x Abu Dhabi, UAEFriday 19 January 2018

A shameful action

A reader wonders why, after so many years of occupying Afghanistan, Nato and allied forces still can't respect Muslims' most sacred text? Other letter topics today: putting an end to cheating, nuclear ambitions, forgotten Biharis, consumer protection and the value of the FNC.

Stone-throwers at Bagram airbase demonstrate their rage over an incident of Quran-burning. Readers say that the US and allied military officers should have known better. MassoudHossaini / AFP
Stone-throwers at Bagram airbase demonstrate their rage over an incident of Quran-burning. Readers say that the US and allied military officers should have known better. MassoudHossaini / AFP

The comment article In a digital age, it's worth asking cheaters a question or two (February 22) was very interesting. The idea of making each exam candidate sit for a live, personal discussion with teachers, as a final examination, is excellent in theory.

(Who was it, in antiquity, who said that the best school is a log with a student sitting at one end and a teacher at the other?)

But this would not be very practical at bigger universities. In a first-year class of, say, 200 students, even a 30-minute interview for each would take 100 hours, roughly three workweeks, of the professor's time.

No wonder this method is usually reserved for doctorate candidates.

Len Kennedy, Abu Dhabi

Students know that there are plenty of ways to cheat if they want to.

The joke at my school is that it doesn't matter for arts majors, but those learning to be architects, engineers, pilots and so on had better learn their lessons properly.

Ross McClennan, US

Nuclear powers are hypocritical

It is surprising that those who already have enough nuclear ammunition to destroy the world many times over are worried and anxious when other countries try to go nuclear (Concern high over global oil supplies, February 20).

Isn't this hypocrisy?

Why don't all countries simply destroy their nuclear arms at the same time, so that the world can rid itself of the fear of destruction?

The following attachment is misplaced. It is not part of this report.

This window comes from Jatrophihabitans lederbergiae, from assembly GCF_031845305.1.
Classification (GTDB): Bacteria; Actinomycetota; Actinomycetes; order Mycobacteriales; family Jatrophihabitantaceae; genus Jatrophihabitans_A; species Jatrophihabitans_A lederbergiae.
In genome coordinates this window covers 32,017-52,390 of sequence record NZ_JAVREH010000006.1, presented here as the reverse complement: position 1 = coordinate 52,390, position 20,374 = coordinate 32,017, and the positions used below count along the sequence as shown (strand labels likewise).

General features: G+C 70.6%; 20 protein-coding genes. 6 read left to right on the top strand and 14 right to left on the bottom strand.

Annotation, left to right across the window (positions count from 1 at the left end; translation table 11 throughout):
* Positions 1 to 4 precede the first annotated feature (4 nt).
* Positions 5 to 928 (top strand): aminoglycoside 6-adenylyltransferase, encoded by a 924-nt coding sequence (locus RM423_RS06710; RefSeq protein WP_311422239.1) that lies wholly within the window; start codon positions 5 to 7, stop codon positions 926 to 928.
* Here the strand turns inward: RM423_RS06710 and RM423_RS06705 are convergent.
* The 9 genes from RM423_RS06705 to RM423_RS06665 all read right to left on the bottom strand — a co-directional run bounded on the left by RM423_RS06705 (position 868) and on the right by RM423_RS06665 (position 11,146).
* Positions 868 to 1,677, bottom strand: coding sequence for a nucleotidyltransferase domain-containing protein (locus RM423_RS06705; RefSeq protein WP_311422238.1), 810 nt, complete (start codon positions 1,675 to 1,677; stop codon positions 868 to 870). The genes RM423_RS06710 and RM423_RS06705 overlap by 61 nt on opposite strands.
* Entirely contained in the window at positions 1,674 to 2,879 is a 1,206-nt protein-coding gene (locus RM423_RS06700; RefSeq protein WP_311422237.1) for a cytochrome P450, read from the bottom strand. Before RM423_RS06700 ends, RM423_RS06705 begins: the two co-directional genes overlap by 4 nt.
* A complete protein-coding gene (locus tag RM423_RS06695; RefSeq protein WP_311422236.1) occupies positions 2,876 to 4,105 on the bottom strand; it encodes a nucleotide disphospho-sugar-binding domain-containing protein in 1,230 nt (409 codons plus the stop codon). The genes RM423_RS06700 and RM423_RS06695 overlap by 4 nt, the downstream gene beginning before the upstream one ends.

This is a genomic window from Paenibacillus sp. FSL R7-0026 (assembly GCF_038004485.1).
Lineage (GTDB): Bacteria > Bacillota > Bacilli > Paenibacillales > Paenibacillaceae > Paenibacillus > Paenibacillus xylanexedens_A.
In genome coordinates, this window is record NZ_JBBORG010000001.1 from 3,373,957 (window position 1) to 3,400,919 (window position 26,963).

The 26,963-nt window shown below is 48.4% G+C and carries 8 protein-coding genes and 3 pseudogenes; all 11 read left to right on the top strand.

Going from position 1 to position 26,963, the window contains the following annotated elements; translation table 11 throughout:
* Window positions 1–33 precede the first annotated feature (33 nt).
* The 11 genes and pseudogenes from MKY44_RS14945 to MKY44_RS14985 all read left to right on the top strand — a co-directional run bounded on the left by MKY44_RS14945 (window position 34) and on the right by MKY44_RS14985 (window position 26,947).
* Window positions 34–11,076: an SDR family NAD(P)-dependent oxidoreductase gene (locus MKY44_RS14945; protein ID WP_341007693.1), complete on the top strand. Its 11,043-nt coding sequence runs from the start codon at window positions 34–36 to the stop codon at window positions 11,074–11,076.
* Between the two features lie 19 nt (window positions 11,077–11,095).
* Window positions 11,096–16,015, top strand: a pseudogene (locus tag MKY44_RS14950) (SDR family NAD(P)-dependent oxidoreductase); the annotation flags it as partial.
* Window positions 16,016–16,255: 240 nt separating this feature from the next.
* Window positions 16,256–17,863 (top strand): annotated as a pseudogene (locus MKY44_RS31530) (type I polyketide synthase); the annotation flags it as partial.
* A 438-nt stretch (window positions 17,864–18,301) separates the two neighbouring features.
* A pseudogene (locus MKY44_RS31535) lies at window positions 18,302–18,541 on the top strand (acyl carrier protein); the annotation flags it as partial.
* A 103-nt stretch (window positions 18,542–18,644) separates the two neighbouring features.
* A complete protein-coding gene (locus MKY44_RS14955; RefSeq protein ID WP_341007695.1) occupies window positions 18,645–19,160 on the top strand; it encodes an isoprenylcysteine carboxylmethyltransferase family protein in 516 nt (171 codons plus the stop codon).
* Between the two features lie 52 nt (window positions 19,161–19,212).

Dr KB Vijayakumar, Dubai

Tragic ignorance about the Quran

It is tragic that after occupying Afghanistan for so many years the Nato/allied forces still can't differentiate between the Quran and other books (Afghan fury over burnt Qurans, February 22).

These are troubling and testing times for Muslims.

Name withheld by request

I was struck by the shameful action of some stupid individuals at a US airbase in Kabul.

Foreign troops in Afghanistan are there to bring lasting peace and stability and not to disrespect religious practices of the Afghan people.

Ali Sedat Budak, Abu Dhabi

Only politicians can help Biharis

I refer to your news story Echoes of partition leave Biharis still without home (February 21).

It is saddening that both Pakistani and Bangladeshi officials refuse to welcome Biharis. Bangladesh calls them "stranded Pakistanis" and Pakistan calls them "stranded Bangladeshis" so they are unwelcome in either country.

The UK, the US and the European-based Bihar Development Foundation seem to be doing well in raising awareness of the problem around the world.

But now it is political leaders who must take the issue seriously if anything is going to be done to help these people.

Ayse Arzu Caglayan, Turkey

Why delay action on overpricing?

The decision reported in Deadline for Pepsi and Coke speaks volumes (February 22) - to delay by one month the removal of 300 ml cans of cola products from store shelves - is, like many other decision in such matters, too lenient.

The authorities should just have started fining the companies by the day as soon as this practice of selling small cans was discovered.

It is good however that they are getting rid of the "tourist" cans.

Donald Glass, Abu Dhabi

I believe the authorities should let market forces sort out the retail price of soft drinks. In any situation where brand-name products suddenly become more expensive, the solution can be found in competition.

If there is enough competition in a sector, consumers will soon move to lower-price products of similar quality.

If there are no such products, either there is not enough competition or else there is a natural bottleneck - a poor harvest, for example - that is justifiably keeping the price high.

Free markets can regulate prices more quickly, more efficiently and more justly than any government. Where free-market prices create genuine hardship - not the case with cola - government handouts to the neediest may sometimes be needed.

Eugene Mouratides, Dubai

FNC coverage is welcomed

Thank you for your continuing coverage of the Federal National Council, including Minister quizzed on border controls and other stories on February 22.

Anyone who follows these stories can see that the FNC is off to a good start in communicating with the different ministers and officials.

Samir Sayed, Abu Dhabi